The year is 1498. The town of Aberdeen in north-east Scotland has fallen prey to a “strange sickness” that is the deadly plague. Disease is spreading in Europe, and people are afraid, but how can the sickness be stopped?
An aspiring young councillor called Robert Collison decides he must devise a way to protect the town, persuade the local governors to adopt his strategies and prevent more deaths. Can you help him succeed in slowing the strange pandemic that threatens to engulf the region?
This is the premise of a video game we created recently called Strange Sickness. But we are not computer game experts or designers: we are historians who based the game on our collaborative research into Aberdeen’s rich historical archive of medieval burgh records.
Setting up this experiment in merging historical records with digital storytelling, we enlisted the help of a video game designer and an artist. We learned a lot about computer games and the gaming industry, but most of all, we wanted to show that historians can offer a different type of authenticity than that marketed by popular video games seeking to transport people into recreations of the past.
Much of the conversation around popular historical games, such as Assassin’s Creed and Call of Duty, is about issues of accuracy and authenticity. These games present a marketable illusion of being transported into a facsimile of the past – a facsimile which is impossible.
Of course we could say that of all ways of presenting history. None can recover the past, only interpret it through surviving sources. The difference with games is their promise of interactivity and immersion, to transport the player from the everyday into another world which they can shape through their choices and actions.
Often the approach to accuracy in games is a little ridiculous. Call of Duty games set in WWII emphasise the historical accuracy of details such as weapon design while players navigate through Hollywood-style set pieces and kill hundreds of enemies. It is a peculiar form of accuracy which recreates equipment in exacting detail while allowing players, like ultra-violent superheroes, to transcend the historical setting of WWII.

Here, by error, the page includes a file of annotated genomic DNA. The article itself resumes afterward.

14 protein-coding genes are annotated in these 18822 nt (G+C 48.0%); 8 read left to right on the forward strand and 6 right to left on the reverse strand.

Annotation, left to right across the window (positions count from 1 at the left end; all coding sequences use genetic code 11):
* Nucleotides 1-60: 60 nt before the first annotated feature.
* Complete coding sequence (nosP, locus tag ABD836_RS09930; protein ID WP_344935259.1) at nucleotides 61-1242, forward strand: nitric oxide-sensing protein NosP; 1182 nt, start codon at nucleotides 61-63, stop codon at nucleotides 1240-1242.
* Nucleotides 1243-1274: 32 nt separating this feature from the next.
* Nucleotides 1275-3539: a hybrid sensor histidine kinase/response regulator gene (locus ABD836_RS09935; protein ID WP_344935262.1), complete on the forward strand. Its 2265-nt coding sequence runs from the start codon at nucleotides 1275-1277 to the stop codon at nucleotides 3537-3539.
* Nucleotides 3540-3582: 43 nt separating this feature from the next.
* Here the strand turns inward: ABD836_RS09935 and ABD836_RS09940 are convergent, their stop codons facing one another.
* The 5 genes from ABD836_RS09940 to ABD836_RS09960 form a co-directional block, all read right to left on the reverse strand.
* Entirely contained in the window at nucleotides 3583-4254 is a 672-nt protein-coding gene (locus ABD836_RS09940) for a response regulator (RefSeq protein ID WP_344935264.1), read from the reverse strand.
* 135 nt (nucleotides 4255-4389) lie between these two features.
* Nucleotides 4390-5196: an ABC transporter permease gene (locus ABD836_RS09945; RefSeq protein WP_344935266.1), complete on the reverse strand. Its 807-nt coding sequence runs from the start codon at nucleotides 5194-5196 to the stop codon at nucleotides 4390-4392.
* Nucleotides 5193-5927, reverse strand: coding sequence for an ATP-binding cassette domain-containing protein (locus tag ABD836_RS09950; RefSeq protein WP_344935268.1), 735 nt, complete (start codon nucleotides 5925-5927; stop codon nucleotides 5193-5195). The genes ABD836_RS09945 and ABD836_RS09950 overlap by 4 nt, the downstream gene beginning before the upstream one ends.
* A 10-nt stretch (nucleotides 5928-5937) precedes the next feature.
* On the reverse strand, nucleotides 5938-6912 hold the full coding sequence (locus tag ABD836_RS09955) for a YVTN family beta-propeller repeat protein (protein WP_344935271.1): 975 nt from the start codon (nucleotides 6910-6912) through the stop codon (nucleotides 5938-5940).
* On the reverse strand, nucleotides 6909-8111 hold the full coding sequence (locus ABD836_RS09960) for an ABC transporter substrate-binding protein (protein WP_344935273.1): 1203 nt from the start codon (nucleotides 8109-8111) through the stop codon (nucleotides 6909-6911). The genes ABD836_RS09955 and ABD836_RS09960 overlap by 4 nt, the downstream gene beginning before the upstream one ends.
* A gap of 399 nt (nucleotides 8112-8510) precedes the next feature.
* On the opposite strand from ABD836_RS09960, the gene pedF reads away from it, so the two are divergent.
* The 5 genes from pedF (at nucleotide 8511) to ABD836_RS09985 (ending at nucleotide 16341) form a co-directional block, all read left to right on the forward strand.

History is not a window into the past, but something made by people looking at the past through whatever evidence survives. Rather than hiding this process behind a distracting – and potentially harmful – veneer of claims to historical accuracy, we wanted historical sources and the historian’s research process to be front and centre in Strange Sickness. We aimed for the game, as a form of history, to be perceived as our creation as historians.
We believed this would fit well with the culture of independent game development, with its focus on games made by smaller teams. This allows a greater focus on the style and authorship of individual creators than is normally possible in big-budget games made by huge teams of people.
We approached the development process with the goal of bringing players face-to-face with historical sources, rare in video games. Working with game designer Katharine Neil and artist Alana Bell, our immediate focus had to be on the practicalities of getting the game made.
With her experience in the games industry to the project, Katharine helped shape our ideas in relation to the mechanics, characters, locations and themes that make a narrative game work. In conversations with Alana we identified the key historical criteria for the game’s visuals while leaving space for creative freedom and the demands of the game’s design.
Some of our original ideas had to go. For instance, the early idea to have all text in the game linked back to an explanation of its historical provenance proved unworkable from both a technical and game design standpoint.
But the foundation of our approach remained. The game that emerged kept historical sources at its core. It emphasised history as something authored rather than something simply found and revealed. To offer transparency on the game’s adaptation of historical materials we created a separate game website, linked at the start and end of the game. This provides a historian’s commentary about how key elements of the game were adapted from historical evidence, with links to primary and secondary sources online.
This offers a clear pathway from the game to the underlying research and sources for players who choose to follow it. Another way to emphasise how history is created is depicted within the game itself, where the town clerk writes down what ultimately become the records that survive today in Aberdeen’s city archives.
For us, as long as the game offered a clear link to historical research and sources, emphasising the authored nature of history, we felt free to develop a fictionalised narrative and work to the needs of game design.
Presenting history in this way – as a transparent process of construction from the traces of the past – is more authentic than any attempt to create or claim a facsimile of the past, no matter how much time, money and explosions are involved.